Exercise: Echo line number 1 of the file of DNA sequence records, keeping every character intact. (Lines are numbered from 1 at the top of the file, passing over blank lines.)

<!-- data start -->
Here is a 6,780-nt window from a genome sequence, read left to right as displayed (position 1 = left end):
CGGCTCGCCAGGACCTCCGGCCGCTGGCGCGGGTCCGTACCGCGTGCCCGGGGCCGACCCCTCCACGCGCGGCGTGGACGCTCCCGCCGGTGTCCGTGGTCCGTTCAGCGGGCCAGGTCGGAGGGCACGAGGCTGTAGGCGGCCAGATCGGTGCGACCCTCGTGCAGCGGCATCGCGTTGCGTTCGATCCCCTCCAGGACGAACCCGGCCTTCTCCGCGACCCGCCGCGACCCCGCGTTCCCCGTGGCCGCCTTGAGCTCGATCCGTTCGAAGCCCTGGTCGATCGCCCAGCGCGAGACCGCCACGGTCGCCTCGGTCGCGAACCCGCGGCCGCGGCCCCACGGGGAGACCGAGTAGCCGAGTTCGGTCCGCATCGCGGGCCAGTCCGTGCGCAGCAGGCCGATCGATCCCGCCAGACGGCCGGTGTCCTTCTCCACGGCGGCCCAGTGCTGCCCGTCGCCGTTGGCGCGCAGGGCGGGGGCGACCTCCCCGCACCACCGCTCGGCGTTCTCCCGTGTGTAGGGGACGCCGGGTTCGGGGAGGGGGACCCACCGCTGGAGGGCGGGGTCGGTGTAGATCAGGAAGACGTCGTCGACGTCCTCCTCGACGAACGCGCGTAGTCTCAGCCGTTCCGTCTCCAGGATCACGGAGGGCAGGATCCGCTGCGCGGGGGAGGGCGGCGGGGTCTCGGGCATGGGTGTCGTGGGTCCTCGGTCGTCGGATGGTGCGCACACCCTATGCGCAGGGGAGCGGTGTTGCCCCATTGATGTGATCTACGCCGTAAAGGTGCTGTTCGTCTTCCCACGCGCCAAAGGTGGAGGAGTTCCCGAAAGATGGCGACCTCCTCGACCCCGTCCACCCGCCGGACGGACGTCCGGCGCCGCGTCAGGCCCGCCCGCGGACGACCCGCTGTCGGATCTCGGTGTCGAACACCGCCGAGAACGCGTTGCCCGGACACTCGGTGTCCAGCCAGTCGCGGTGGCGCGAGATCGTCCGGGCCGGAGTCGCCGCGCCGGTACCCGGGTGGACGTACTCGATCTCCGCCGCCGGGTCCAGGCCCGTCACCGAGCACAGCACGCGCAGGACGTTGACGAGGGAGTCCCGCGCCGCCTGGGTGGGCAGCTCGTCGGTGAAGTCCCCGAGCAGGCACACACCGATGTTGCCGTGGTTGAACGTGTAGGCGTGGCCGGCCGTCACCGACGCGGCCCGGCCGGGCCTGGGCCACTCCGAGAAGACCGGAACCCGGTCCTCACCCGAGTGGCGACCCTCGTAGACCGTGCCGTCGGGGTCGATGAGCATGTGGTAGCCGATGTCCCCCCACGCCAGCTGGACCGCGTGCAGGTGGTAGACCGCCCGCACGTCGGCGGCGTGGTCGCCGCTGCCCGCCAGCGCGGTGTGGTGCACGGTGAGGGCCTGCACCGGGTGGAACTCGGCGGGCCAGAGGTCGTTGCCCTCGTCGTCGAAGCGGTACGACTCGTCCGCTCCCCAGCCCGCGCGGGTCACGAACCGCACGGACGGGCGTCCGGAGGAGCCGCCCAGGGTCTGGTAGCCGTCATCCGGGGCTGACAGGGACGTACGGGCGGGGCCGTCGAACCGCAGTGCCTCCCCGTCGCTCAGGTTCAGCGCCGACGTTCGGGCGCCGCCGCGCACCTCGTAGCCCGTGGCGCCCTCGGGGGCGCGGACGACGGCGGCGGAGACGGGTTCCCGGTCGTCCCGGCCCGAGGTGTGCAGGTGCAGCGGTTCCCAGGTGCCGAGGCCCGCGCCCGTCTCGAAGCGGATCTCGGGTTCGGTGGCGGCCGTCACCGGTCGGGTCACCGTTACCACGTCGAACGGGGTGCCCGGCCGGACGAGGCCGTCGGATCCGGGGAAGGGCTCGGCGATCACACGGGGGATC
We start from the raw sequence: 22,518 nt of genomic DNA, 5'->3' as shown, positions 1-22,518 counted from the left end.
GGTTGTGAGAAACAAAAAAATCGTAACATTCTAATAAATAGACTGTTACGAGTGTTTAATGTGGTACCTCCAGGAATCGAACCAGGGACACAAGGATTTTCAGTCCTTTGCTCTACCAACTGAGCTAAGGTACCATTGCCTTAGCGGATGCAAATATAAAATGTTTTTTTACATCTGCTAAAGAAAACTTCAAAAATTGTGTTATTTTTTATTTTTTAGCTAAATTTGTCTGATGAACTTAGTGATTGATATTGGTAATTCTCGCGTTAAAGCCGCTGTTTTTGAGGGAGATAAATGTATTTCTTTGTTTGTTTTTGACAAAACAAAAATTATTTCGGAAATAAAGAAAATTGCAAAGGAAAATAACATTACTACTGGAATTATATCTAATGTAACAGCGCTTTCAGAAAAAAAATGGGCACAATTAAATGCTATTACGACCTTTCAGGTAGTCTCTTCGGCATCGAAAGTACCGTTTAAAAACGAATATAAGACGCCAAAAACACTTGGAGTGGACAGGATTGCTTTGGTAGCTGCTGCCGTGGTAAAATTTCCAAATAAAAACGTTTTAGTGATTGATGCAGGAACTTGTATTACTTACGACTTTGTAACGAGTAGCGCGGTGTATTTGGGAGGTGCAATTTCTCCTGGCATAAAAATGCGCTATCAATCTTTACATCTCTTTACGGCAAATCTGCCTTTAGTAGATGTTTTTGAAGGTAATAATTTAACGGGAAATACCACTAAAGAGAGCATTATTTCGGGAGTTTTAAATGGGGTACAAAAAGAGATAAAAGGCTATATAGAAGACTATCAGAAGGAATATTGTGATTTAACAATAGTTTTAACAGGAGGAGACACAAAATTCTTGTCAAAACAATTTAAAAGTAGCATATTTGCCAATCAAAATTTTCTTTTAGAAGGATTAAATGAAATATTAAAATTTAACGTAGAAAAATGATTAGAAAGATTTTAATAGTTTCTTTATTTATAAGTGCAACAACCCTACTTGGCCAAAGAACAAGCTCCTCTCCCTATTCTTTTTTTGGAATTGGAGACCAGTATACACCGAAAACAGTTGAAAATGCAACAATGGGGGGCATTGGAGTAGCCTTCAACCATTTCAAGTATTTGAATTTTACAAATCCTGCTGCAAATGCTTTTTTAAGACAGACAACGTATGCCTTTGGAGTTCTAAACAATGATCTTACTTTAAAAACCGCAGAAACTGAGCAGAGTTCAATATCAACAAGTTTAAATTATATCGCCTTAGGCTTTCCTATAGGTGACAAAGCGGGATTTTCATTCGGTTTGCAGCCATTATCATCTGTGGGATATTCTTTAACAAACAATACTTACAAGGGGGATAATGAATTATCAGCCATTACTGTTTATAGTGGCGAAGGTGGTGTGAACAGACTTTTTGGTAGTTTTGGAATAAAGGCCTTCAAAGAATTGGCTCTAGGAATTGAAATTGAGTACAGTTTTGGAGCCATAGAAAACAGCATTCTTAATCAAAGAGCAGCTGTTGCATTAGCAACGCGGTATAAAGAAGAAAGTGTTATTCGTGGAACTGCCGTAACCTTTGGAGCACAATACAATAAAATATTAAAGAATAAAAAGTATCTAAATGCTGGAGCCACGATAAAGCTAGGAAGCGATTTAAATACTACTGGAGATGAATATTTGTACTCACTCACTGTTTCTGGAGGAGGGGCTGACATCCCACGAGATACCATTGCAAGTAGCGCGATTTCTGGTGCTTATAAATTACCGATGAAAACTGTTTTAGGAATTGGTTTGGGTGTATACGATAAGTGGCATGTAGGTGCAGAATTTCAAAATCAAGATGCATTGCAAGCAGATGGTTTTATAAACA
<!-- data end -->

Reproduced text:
Here is a 6,780-nt window from a genome sequence, read left to right as displayed (position 1 = left end):